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Earth Dynamics

The earth is more than 4.5 billion years old! During this unimaginable expanse of time, our planet has undergone drastic changes. For the earliest part of earth’s history, the planet was a molten inferno. As the planet slowly cooled, rocks and minerals began to form and continents and ocean basins took shape. Earth’s continents today look nothing like they did hundreds of millions of years ago. In fact, the continents move around through a process called plate tectonics.

The Theory of Plate Tectonics is relatively modern and is very different from historic thought, which included ideas ranging from shrinking earth to continents moving across the ocean floor. Fossil evidence paired with lithographic correlation helped solidify the concept of plate tectonics to the theory we know today.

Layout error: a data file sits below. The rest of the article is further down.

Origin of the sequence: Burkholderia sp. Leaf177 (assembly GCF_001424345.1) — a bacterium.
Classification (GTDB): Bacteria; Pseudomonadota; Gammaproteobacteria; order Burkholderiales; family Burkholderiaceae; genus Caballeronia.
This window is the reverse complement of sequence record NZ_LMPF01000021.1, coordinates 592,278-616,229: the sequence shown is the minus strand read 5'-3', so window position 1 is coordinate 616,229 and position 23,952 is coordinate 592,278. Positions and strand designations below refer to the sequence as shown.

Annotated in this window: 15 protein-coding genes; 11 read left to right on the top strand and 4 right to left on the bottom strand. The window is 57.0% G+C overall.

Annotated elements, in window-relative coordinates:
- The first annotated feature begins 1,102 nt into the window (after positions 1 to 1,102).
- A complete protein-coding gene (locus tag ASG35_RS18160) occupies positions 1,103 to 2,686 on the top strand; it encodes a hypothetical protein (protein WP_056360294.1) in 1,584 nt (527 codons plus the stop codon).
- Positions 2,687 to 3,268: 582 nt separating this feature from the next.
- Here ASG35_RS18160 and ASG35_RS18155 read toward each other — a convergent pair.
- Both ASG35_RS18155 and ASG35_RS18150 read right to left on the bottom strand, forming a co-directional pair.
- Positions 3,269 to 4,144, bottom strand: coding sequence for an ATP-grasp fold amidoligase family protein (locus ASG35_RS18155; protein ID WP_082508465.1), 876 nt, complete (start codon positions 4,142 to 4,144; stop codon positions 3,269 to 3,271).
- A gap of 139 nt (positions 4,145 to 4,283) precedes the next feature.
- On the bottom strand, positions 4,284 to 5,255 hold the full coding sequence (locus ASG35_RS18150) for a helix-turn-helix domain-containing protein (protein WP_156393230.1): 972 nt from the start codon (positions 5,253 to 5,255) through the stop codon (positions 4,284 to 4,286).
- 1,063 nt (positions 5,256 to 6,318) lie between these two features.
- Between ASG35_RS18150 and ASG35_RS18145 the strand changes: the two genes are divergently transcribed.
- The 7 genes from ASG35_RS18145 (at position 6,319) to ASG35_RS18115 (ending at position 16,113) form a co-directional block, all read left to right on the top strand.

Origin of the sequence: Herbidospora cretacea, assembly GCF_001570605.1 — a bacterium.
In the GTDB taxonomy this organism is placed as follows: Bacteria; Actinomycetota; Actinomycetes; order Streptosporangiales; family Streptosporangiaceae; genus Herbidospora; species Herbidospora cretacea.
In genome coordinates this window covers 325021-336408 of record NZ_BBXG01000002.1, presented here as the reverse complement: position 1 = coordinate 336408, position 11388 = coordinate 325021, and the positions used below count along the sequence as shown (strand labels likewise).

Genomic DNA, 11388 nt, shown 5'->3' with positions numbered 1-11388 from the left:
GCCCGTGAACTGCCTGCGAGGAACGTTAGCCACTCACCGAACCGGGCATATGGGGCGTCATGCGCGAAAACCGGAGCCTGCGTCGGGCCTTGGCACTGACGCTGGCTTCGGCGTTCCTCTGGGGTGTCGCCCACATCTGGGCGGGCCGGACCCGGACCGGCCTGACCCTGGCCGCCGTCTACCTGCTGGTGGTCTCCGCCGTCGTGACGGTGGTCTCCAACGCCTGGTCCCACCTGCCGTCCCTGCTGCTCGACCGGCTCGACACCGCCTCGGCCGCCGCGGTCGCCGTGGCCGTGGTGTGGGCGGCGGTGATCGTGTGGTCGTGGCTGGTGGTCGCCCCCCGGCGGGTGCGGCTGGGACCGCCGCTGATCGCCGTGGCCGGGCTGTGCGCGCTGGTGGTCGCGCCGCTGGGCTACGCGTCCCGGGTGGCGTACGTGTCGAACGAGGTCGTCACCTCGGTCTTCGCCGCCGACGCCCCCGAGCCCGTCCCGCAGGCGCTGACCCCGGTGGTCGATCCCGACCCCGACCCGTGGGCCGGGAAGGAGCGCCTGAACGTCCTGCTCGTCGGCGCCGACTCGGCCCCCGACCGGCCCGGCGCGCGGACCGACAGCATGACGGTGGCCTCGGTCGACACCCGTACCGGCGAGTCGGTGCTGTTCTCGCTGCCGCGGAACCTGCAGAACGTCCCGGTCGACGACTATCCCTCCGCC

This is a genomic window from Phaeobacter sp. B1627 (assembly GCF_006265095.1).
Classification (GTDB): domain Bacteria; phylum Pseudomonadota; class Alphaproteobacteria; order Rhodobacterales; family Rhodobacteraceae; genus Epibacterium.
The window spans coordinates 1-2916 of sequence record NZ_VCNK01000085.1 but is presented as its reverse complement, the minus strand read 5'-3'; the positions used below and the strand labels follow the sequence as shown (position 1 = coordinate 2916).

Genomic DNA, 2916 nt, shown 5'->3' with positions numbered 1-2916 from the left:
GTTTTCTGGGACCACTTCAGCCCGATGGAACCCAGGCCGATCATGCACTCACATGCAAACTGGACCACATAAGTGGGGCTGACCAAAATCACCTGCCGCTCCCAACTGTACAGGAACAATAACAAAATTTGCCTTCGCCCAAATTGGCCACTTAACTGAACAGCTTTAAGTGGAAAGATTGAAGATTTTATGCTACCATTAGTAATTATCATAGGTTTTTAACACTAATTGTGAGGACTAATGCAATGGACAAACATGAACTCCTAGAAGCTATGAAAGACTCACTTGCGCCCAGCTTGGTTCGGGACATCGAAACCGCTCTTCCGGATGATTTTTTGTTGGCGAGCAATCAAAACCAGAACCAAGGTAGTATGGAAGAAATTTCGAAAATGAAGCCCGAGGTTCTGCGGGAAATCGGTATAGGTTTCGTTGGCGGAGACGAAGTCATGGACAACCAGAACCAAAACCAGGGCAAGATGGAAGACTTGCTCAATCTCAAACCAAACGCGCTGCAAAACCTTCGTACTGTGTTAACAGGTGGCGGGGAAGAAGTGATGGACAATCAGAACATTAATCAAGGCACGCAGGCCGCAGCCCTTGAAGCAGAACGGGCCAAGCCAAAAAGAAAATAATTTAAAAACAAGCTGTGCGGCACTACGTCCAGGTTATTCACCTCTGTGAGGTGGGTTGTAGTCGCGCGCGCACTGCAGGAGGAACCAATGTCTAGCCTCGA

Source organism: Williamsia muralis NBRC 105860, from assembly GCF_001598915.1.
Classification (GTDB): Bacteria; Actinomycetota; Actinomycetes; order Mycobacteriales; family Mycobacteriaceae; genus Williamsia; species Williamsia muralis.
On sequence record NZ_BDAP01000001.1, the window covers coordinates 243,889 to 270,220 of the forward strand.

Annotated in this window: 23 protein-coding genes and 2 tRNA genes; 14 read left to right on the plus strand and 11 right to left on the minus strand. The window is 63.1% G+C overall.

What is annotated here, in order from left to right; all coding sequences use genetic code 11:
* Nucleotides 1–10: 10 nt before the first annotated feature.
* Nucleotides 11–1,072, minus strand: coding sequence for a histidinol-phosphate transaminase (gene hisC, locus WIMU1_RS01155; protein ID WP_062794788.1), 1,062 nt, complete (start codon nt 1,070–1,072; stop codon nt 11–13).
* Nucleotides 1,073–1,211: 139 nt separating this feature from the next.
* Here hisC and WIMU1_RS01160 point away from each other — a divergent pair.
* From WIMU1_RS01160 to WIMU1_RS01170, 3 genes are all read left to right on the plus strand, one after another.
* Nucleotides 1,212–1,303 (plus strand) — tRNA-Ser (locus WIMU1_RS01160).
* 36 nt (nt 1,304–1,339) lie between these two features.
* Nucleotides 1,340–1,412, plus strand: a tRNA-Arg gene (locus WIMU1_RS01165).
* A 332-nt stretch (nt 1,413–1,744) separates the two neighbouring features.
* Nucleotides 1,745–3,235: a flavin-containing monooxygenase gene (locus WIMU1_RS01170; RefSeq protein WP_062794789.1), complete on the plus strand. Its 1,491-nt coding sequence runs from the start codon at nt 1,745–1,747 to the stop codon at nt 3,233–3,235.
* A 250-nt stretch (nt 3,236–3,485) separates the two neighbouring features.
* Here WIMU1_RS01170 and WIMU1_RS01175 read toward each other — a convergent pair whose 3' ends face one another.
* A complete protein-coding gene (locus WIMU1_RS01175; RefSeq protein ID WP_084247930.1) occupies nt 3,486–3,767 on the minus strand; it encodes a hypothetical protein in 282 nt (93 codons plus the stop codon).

Continental crust (the thin outer skin of our planet) sits on top of hot rock material, called the mantle, which behaves like cold syrup. The earth consists of dozens of major and minor plates that move under, over and alongside each other at areas known as plate boundaries. There are three different types of plate boundaries:

  1. Divergent, where new crust is generated and the plates move apart;
  2. Convergent, where old crust is recycled and plates move toward each other; and
  3. Transform, where crust is neither created or destroyed and the plates slide alongside each other.

At these plate boundaries, plates react with one another differently based on their composition. The denser oceanic plates tend to sink, while the less dense continental plates do not.

As the plates shift they can collide, causing mountain ranges and deep ocean trenches, and they can slide past one another along long faults, like the San Andreas fault, and they can spread apart as seen along mid-ocean ridges. Plate tectonics describes the processes involved in plate motions and allows geologists to understand how earth’s plates, of which Florida is a part, came to be. Modern research has taught us that earth is a truly dynamic planet.

To learn more about how tectonics has shaped Florida, see Florida's Geologic History

To learn more about plate tectonics, please visit the following recommended sites:

Last Modified:
July 17, 2023 - 1:46pm

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